Far Cry 3: Blood Dragon Creator, Dean Evans, Leaves Ubisoft

He’s Got Big Ambitions for the Future, Though

After almost 12 years at Ubisoft, Dean Evans — best known for the creation and marketing of Far Cry 3: Blood Dragon — has chosen to depart the company after a project he was working on was cancelled. Ubisoft offered Evans the chance to join the editorial leadership group in Paris, but he declined the offer.

Blood Dragon

“I split with my wife, and then the project I was working on was cancelled,” Evans explained in a new report from Game Informer. “All of this massive s— going on at the same time and I started thinking, ‘Is the best option for me to move to another foreign country?’ Evans says. “I’m 40 this year, and it’s so f—ing cliche, but you do think about it in the same way you do when you turn 30. These milestones, you start thinking about what you really want to be doing and whether you’re making the right decision.”

While his frustration can certainly be felt, Evans is leaving Ubisoft on good terms. Before he moves back to the UK, Evans will take some time off and travel. “I’ve been in the business now for over 20 years, nearly 12 of those have been at Ubisoft,” Evans says. “I’ve never really taken much of a break.”

When he does return to work, Evans mentioned the possibility of forming his own team and taking risks within the triple-A gaming landscape.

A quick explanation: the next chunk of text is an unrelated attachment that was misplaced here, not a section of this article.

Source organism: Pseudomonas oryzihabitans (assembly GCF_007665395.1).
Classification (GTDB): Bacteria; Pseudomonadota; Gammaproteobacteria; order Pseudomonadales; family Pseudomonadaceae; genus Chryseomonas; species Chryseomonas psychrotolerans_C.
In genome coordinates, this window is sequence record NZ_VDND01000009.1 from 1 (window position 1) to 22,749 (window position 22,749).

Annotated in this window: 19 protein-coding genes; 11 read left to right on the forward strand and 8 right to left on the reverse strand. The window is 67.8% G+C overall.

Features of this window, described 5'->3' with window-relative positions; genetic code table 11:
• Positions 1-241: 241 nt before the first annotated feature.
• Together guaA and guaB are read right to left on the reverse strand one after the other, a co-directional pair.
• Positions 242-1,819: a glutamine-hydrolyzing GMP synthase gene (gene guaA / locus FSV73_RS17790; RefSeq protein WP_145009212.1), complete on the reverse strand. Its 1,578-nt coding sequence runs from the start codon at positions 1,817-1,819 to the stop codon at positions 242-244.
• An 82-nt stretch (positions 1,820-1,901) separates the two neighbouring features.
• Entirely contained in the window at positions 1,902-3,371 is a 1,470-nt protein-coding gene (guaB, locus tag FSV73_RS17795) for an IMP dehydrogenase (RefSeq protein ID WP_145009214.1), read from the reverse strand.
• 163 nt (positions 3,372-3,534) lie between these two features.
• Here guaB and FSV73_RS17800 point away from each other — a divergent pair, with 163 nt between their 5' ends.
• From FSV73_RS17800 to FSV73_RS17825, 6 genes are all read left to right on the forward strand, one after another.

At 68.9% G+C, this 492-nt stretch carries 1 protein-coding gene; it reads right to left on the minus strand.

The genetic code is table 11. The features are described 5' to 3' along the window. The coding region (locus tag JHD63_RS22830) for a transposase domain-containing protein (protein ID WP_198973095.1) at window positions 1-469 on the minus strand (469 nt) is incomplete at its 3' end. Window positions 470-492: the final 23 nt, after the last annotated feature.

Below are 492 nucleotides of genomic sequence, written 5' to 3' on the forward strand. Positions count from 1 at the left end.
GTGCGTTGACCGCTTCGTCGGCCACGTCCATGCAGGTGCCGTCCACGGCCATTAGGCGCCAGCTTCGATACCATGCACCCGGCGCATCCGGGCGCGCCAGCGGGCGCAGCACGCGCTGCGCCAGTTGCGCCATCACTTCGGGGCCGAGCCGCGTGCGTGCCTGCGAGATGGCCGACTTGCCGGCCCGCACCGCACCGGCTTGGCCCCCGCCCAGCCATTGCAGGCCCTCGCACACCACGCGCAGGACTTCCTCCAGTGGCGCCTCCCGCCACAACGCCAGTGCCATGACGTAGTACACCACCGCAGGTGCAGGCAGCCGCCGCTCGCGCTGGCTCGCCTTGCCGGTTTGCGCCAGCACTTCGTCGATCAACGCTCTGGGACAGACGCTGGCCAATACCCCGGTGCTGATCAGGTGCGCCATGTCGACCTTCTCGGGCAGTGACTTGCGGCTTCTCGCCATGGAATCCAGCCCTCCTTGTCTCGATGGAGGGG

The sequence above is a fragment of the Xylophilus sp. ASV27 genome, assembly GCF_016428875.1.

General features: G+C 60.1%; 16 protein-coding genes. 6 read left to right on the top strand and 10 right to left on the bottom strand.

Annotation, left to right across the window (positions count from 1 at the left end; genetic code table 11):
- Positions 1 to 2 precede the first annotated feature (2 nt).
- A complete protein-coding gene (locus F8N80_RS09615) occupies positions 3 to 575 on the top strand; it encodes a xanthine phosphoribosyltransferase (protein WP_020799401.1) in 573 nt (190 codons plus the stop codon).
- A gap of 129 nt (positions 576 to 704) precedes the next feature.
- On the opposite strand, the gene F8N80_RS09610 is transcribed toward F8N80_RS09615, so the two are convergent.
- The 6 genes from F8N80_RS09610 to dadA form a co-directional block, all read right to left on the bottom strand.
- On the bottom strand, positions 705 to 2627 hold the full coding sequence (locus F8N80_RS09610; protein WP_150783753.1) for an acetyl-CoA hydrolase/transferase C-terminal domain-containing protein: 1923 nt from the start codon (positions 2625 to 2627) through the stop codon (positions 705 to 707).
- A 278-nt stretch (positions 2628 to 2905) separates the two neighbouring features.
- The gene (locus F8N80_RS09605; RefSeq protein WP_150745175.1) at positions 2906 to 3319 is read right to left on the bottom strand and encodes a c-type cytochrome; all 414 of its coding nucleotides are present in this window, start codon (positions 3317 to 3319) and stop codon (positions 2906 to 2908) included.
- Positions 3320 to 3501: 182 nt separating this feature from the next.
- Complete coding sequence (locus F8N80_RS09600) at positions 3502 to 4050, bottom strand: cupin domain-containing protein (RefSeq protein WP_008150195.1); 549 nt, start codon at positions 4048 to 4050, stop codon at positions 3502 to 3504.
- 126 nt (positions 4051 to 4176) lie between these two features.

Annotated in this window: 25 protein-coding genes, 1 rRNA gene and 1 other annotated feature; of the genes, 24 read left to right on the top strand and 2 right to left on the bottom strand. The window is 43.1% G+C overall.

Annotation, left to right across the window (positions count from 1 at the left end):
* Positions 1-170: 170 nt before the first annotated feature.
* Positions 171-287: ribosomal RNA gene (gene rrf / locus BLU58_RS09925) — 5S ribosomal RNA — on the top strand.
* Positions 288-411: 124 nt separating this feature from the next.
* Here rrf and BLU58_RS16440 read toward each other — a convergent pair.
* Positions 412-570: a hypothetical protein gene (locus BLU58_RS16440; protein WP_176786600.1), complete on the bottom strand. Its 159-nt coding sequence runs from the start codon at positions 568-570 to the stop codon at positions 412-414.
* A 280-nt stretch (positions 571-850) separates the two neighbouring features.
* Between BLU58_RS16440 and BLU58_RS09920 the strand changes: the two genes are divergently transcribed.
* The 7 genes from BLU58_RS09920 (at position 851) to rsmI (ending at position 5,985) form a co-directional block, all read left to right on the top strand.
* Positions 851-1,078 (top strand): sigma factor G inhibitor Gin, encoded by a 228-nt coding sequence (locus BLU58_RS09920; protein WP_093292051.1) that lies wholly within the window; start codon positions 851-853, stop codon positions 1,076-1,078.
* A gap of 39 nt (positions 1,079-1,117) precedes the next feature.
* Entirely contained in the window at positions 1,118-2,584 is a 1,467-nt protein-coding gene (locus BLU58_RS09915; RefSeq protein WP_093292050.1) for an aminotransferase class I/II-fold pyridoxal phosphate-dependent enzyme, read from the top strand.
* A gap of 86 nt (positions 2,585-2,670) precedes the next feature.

“The way I look at it is, without trying to s— on anyone, we’re at this point of the age of the designer-saur,” Evans says. “There are going to be major changes coming in. When you speak to people about the next generation, you know who the designer-saurs are because they’ll start talking about PlayStation 5 or whatever the next Xbox is. They’re not talking about kids. You’ve still got 40-year old dudes making games for 40-year old dudes. No one’s going to f—ing care. That’s the balance that needs to shift.”

Dean Evans Ubisoft

Evans also made some interesting points about the future potential of games and where the industry should be putting its attention on.

“I spend as much time as possible with friends’ kids and seeing how proficient they are in everything and what an amazing, kind of captivating audience they are. To think we have the most powerful entertainment medium on the planet, and we’re ignoring the future of our planet. We’re not making games for this audience with the budget and attention they deserve.”

Whatever your future endeavours may be, Dean, you will be sorely missed at Ubisoft.

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